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by Editors — last modified Nov 16, 2014 01:32 PM
Contributors: Faiz Ahmed, JBB, Graham H. Cox, R. Dubois, JA Cox

Privacy and Democracy: What Geeks Understand that the Left Doesn’t

by JBB last modified May 30, 2015 09:33 AM
by Corvin Russell | Canadian Dimension | "The Left has produced very little clear thinking about privacy and its importance to democracy, including the freedom of dissent, freedom of association, and freedom to organize. Far from valuing privacy, except when tactically useful, the traditional Left, particularly the Leninist Left but including many anarchists, has been hostile to privacy, considering it an expectation produced by bourgeois individualism that would be overcome in any socialist utopia. Maoist and Stalinist regimes were explicitly hostile to privacy, and Communist states engaged in egregious violations of privacy through mass surveillance and eavesdropping, precisely because this was an effective means of controlling dissent."

The link address is: https://canadiandimension.com/articles/view/privacy-and-democracy-what-geeks-understand-that-the-left-doesnt

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The Right and Wrong Questions About the Iraq War

by JBB last modified May 30, 2015 09:26 AM
by James Fallows | The Atlantic | These “knowing what we know now…” questions are driving me crazy. They should make you mad too.

The link address is: http://www.theatlantic.com/politics/archive/2015/05/the-right-and-wrong-questions-about-the-iraq-war/393497/

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Is Another Crisis Looming?

by JBB last modified May 30, 2015 09:23 AM
by Sam Gindin | There’s much talk of stagnation in the American economy. But radicals shouldn’t assume capitalism is on its last legs.

The link address is: https://www.jacobinmag.com/2015/05/federal-reserve-secular-stagnation-investment-recession/

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EmpowerGAZA: Solar Power for Gaza Hospitals

by Graham H. Cox last modified May 29, 2015 10:39 AM
"Power outages remain a daily reality in the Gaza strip, lasting more than 16 hours a day. Sick patients are especially vulnerable in hospitals, where insufficient power often decides between life or death. Patients in Gaza are needlessly suffering. We believe there has to be a better way. Along with doctors and policy-makers in the Palestinian territories and internationally, we have taken a hard look at this problem. The problem is complex, but lots of people have been thinking about it for a long time. We know the solution, and now is the time to implement it – modelled after projects in other parts of Gaza and the world."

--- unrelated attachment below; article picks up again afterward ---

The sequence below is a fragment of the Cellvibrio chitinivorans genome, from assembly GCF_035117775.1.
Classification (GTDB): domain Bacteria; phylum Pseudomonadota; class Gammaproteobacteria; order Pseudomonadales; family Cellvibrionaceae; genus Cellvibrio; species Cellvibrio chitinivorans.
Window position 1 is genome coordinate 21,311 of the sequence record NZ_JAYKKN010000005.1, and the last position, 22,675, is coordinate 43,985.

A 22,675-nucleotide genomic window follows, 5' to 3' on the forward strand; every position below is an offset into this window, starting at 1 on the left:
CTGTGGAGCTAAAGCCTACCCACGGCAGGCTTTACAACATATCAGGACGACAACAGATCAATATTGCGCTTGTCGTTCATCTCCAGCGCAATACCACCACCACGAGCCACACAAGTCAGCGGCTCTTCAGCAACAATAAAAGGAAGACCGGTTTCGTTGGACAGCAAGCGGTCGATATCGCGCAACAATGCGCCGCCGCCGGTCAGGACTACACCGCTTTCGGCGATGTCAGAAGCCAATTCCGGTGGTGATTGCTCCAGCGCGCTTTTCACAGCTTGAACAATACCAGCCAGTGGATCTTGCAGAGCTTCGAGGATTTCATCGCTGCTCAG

The link address is: https://www.indiegogo.com/projects/empowergaza-solar-power-for-gaza-hospitals#/story

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Landmark human rights ruling highlights systemic abuse of temporary foreign workers | Unifor

by R. Dubois last modified May 29, 2015 10:22 AM
"The Human Rights Tribunal of Ontario has found Presteve Foods Limited discriminated against two women from Mexico working under the Temporary Foreign Worker program. One of the two remaining complainants out of 39 received the highest damages award in the Tribunal's history‎. The Tribunal found that the women were exposed to sexual solicitation, sexual harassment, discrimination in employment, and a sexually poisoned work environment."

The link address is: http://unifor.org/en/whats-new/press-room/landmark-human-rights-ruling-highlights-systemic-abuse-temporary-foreign

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Tories Scramble After Joe Oliver's Call For Looser Labour Laws At G7

by JA Cox last modified May 28, 2015 06:25 PM
"Finance Minister Joe Oliver said Wednesday he believes relaxing labour laws to make it easier to lay off workers would help spur economic growth."

The link address is: http://www.huffingtonpost.ca/2015/05/28/joe-oliver-labour-reform-comments_n_7463424.html

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As corporate charity replaces social programs, where are governments? | Stephen Kimber

by Graham H. Cox last modified May 28, 2015 02:04 PM
"Far be it from me to suggest corporations shouldn't show social responsibility or provide community benefits. They should. But it is worth asking why private companies seem able to do what our governments no longer can. And to wonder whether we really want decisions about important social concerns -- who deserves financial help with their education, which among the many important and needy social service providers, should get inevitably scarce funds -- turned into bread-and-circuses online popularity contests and corporate marketing campaigns masking as charity?"